Final Report for ONE08-086
Farmers are often looking for ways to diversify their product range and add value to their products. However, jumping into a new crop with little direct experience and often requiring new equipment can be a limiting factor. With vegetable producers and CSAs becoming more diversified, farmers are often looking for a product that they can sell in the off season besides storage vegetables such as potatoes, onions and winter squash.
Field research conducted in 2007 on a transitional farm in Berlin, Maryland resulted in a successful crop of dried beans produced on a transitionally organic grain farm. The production problem faced in this research was the shattering of the beans before harvest. A 50% loss of yield could be eliminated by identifying organically approved methods for desiccating dried beans before harvest to reduce shattering. Additionally, by having a uniform desiccation of beans, beans of different maturity times could be planted and harvested together.
In 2008, a Mexican bean beetle infestation resulted in the Bivalve field plots being damaged. A late planting in Quantico accompanied by mechanical error while harvesting, resulted in an inability to separate treatments. In 2009, unforeseen complications due to cropping space allocated to produce grown for a 200-member CSA, the beans were plowed and replaced with another crop.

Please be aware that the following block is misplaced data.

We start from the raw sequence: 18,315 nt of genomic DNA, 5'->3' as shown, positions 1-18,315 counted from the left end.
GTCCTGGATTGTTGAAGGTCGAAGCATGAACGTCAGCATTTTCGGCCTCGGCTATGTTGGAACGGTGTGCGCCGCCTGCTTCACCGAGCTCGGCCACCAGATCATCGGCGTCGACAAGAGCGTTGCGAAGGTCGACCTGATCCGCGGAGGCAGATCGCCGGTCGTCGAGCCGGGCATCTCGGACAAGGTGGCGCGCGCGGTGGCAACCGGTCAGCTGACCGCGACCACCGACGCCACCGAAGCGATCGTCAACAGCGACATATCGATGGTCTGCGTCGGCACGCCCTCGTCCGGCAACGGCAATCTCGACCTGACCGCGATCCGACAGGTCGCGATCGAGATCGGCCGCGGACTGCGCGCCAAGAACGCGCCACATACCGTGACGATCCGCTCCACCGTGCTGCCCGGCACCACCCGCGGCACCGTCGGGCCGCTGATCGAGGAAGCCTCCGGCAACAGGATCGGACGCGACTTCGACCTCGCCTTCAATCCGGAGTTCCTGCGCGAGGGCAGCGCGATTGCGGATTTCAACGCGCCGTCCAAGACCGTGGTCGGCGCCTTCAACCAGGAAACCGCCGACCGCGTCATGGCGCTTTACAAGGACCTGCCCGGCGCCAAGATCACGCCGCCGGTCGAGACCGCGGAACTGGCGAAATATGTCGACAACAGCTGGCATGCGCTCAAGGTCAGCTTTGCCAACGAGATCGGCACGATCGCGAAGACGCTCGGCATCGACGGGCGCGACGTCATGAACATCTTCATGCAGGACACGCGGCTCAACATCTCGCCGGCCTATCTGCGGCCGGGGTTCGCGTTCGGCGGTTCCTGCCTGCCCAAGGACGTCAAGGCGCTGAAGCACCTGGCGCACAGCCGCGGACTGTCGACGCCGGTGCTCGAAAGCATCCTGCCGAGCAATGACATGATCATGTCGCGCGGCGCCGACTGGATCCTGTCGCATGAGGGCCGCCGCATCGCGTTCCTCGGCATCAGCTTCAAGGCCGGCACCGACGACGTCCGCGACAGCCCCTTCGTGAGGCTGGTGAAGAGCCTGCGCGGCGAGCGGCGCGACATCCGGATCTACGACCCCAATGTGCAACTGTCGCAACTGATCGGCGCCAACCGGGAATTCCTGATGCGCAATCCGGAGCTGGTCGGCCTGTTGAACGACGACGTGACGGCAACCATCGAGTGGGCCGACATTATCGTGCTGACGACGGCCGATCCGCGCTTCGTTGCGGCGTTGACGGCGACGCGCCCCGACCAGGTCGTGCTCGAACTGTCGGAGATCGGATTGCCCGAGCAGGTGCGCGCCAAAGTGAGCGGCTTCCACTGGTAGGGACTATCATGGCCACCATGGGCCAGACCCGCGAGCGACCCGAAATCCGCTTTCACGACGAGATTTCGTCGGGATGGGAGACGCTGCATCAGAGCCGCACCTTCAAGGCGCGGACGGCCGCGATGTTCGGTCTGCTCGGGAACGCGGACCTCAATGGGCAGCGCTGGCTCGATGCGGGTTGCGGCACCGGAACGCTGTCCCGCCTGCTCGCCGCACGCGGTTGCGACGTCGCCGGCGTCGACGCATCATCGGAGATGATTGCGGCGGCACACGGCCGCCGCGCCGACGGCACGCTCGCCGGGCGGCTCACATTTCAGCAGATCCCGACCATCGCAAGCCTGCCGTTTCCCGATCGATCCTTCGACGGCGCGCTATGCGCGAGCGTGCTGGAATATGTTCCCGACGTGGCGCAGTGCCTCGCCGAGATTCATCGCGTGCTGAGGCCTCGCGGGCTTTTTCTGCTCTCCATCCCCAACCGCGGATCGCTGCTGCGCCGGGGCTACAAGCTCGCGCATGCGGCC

This research explores the organic production of dried edible beans in the Mid-Atlantic. Researching dried bean mixes would be appealing to both grain farmers and vegetable farmers This project aims to do the lead work for other farmers who might be interested in moving away from large-scale grain production into niche marketing as well as for vegetable producers with CSA’s. Field research conducted in 2007 in Berlin, Maryland resulted in a successful crop of dried beans produced on a transitionally organic grain farm. The production problem faced in this research was the shattering of the beans before harvest. This research proposes to use two weed management products, 20% vinegar and Clove Leaf Oil (Matran EC) as desiccants in dried bean production to unify bean maturity and reduce shattering. This research will be replicated at the LESREC, Poplar Hill Facility (organic vs. conventional) and on a farm in Bivalve, MD (organic only). Results will be shared with the farming community through a Twilight Tour held at Poplar Hill, Fact Sheet development and speaking at meetings.
This research proposes to explore the production of dried edible beans in the Mid-Atlantic.
Researching the means for growing a product like dried bean mixes would be appealing to both grain farmers and vegetable farmers.
This project aims to do the lead work for other farmers who might be interested in moving away from large-scale grain production into niche marketing.
This research proposes to use two weed management products, 20% vinegar and clove leaf oil (Matran® EC, EcoSMART Technologies) as desiccation agents to ease harvesting and improve yields. Two rates of each product will be used and compared to a control.